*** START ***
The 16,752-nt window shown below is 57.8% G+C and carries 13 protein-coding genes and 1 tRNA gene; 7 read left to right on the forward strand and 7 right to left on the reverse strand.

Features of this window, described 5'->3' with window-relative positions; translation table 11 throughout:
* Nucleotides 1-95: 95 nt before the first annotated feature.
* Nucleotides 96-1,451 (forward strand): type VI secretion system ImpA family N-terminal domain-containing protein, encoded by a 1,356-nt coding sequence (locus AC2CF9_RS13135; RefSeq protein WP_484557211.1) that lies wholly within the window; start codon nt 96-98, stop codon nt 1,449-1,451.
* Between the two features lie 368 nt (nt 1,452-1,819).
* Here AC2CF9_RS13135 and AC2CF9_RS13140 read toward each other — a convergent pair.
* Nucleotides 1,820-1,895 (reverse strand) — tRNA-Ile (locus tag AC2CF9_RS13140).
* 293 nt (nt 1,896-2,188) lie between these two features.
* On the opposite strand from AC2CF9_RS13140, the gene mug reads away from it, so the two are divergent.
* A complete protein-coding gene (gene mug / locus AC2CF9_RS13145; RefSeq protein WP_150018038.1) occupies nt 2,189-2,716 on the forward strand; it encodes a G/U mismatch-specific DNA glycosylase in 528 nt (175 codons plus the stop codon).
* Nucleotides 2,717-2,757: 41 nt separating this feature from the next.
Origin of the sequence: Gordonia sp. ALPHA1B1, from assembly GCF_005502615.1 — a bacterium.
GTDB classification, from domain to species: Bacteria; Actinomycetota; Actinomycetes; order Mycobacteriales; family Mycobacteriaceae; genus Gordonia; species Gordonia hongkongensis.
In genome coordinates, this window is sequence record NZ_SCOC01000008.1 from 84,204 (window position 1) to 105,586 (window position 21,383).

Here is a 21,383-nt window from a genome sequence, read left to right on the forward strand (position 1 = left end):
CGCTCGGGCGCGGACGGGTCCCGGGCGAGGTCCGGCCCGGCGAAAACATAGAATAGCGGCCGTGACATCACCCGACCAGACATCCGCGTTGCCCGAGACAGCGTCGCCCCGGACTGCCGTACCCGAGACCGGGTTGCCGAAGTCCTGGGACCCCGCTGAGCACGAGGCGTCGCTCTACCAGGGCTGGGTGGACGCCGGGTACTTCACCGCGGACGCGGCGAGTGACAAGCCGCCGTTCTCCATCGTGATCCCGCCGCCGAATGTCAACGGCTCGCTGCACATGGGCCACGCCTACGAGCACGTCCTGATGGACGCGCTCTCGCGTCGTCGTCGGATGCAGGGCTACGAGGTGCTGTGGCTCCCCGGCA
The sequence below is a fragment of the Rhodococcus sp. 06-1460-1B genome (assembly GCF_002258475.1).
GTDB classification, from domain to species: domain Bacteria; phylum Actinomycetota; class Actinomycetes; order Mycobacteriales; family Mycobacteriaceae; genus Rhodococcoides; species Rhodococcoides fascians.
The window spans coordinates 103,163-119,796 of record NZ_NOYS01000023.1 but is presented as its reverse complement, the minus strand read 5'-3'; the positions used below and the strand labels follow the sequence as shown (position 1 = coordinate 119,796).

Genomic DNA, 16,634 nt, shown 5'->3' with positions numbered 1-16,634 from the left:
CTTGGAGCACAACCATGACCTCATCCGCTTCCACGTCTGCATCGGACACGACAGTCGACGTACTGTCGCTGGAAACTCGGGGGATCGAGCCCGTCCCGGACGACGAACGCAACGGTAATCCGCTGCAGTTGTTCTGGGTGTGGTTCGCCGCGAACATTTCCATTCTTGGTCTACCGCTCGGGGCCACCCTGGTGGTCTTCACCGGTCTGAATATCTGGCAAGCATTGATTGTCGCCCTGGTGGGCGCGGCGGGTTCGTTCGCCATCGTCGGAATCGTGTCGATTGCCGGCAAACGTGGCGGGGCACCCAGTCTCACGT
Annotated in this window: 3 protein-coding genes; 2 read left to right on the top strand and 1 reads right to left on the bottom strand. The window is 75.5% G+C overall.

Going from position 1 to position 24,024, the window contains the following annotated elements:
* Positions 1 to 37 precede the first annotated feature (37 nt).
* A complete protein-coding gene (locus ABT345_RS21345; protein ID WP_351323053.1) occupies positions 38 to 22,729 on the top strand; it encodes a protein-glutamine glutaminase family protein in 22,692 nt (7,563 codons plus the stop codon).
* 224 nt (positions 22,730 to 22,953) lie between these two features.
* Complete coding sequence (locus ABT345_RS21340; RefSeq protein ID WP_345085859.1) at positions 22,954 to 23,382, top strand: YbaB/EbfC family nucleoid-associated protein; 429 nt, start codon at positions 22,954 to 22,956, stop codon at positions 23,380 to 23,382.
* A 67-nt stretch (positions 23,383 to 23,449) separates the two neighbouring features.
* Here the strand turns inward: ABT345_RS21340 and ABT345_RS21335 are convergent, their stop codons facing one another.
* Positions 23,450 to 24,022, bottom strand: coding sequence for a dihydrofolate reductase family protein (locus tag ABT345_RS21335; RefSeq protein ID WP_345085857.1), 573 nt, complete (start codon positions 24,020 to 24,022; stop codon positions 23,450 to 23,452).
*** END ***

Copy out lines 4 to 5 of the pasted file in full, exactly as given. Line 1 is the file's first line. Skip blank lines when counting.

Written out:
* Nucleotides 96-1,451 (forward strand): type VI secretion system ImpA family N-terminal domain-containing protein, encoded by a 1,356-nt coding sequence (locus AC2CF9_RS13135; RefSeq protein WP_484557211.1) that lies wholly within the window; start codon nt 96-98, stop codon nt 1,449-1,451.
* Between the two features lie 368 nt (nt 1,452-1,819).